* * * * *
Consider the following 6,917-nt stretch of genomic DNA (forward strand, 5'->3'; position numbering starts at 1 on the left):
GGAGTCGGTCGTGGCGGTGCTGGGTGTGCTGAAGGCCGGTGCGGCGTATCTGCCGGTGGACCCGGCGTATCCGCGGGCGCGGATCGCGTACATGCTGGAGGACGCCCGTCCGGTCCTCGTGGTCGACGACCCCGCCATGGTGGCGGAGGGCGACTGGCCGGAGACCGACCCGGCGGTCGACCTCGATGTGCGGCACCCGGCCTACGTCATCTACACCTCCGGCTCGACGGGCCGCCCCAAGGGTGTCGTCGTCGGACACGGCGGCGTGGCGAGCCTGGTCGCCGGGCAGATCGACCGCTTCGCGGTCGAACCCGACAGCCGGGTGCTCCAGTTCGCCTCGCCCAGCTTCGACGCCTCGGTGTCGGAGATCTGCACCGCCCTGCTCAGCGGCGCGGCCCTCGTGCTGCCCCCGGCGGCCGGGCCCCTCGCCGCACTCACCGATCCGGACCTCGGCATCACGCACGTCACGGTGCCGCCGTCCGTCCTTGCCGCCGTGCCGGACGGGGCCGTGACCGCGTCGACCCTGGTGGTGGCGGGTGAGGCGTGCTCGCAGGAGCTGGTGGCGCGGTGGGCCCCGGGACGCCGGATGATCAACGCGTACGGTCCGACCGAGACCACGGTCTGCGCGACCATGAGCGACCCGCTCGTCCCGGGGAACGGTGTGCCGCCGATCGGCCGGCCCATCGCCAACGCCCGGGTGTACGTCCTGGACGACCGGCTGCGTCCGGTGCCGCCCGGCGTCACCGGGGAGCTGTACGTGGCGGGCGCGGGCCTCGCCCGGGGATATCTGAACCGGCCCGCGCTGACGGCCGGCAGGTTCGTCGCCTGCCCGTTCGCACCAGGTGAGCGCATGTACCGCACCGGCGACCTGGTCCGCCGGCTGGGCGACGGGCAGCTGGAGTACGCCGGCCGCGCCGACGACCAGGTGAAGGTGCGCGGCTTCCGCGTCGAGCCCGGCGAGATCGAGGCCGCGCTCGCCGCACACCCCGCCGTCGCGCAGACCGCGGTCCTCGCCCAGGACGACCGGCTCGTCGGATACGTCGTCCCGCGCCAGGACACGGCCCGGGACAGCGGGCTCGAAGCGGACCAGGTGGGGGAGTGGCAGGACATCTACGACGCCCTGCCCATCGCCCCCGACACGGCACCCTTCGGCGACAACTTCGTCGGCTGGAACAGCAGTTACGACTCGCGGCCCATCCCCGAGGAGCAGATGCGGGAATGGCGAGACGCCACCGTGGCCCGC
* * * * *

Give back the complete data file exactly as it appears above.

Consider the following 6,917-nt stretch of genomic DNA (forward strand, 5'->3'; position numbering starts at 1 on the left):
GGAGTCGGTCGTGGCGGTGCTGGGTGTGCTGAAGGCCGGTGCGGCGTATCTGCCGGTGGACCCGGCGTATCCGCGGGCGCGGATCGCGTACATGCTGGAGGACGCCCGTCCGGTCCTCGTGGTCGACGACCCCGCCATGGTGGCGGAGGGCGACTGGCCGGAGACCGACCCGGCGGTCGACCTCGATGTGCGGCACCCGGCCTACGTCATCTACACCTCCGGCTCGACGGGCCGCCCCAAGGGTGTCGTCGTCGGACACGGCGGCGTGGCGAGCCTGGTCGCCGGGCAGATCGACCGCTTCGCGGTCGAACCCGACAGCCGGGTGCTCCAGTTCGCCTCGCCCAGCTTCGACGCCTCGGTGTCGGAGATCTGCACCGCCCTGCTCAGCGGCGCGGCCCTCGTGCTGCCCCCGGCGGCCGGGCCCCTCGCCGCACTCACCGATCCGGACCTCGGCATCACGCACGTCACGGTGCCGCCGTCCGTCCTTGCCGCCGTGCCGGACGGGGCCGTGACCGCGTCGACCCTGGTGGTGGCGGGTGAGGCGTGCTCGCAGGAGCTGGTGGCGCGGTGGGCCCCGGGACGCCGGATGATCAACGCGTACGGTCCGACCGAGACCACGGTCTGCGCGACCATGAGCGACCCGCTCGTCCCGGGGAACGGTGTGCCGCCGATCGGCCGGCCCATCGCCAACGCCCGGGTGTACGTCCTGGACGACCGGCTGCGTCCGGTGCCGCCCGGCGTCACCGGGGAGCTGTACGTGGCGGGCGCGGGCCTCGCCCGGGGATATCTGAACCGGCCCGCGCTGACGGCCGGCAGGTTCGTCGCCTGCCCGTTCGCACCAGGTGAGCGCATGTACCGCACCGGCGACCTGGTCCGCCGGCTGGGCGACGGGCAGCTGGAGTACGCCGGCCGCGCCGACGACCAGGTGAAGGTGCGCGGCTTCCGCGTCGAGCCCGGCGAGATCGAGGCCGCGCTCGCCGCACACCCCGCCGTCGCGCAGACCGCGGTCCTCGCCCAGGACGACCGGCTCGTCGGATACGTCGTCCCGCGCCAGGACACGGCCCGGGACAGCGGGCTCGAAGCGGACCAGGTGGGGGAGTGGCAGGACATCTACGACGCCCTGCCCATCGCCCCCGACACGGCACCCTTCGGCGACAACTTCGTCGGCTGGAACAGCAGTTACGACTCGCGGCCCATCCCCGAGGAGCAGATGCGGGAATGGCGAGACGCCACCGTGGCCCGC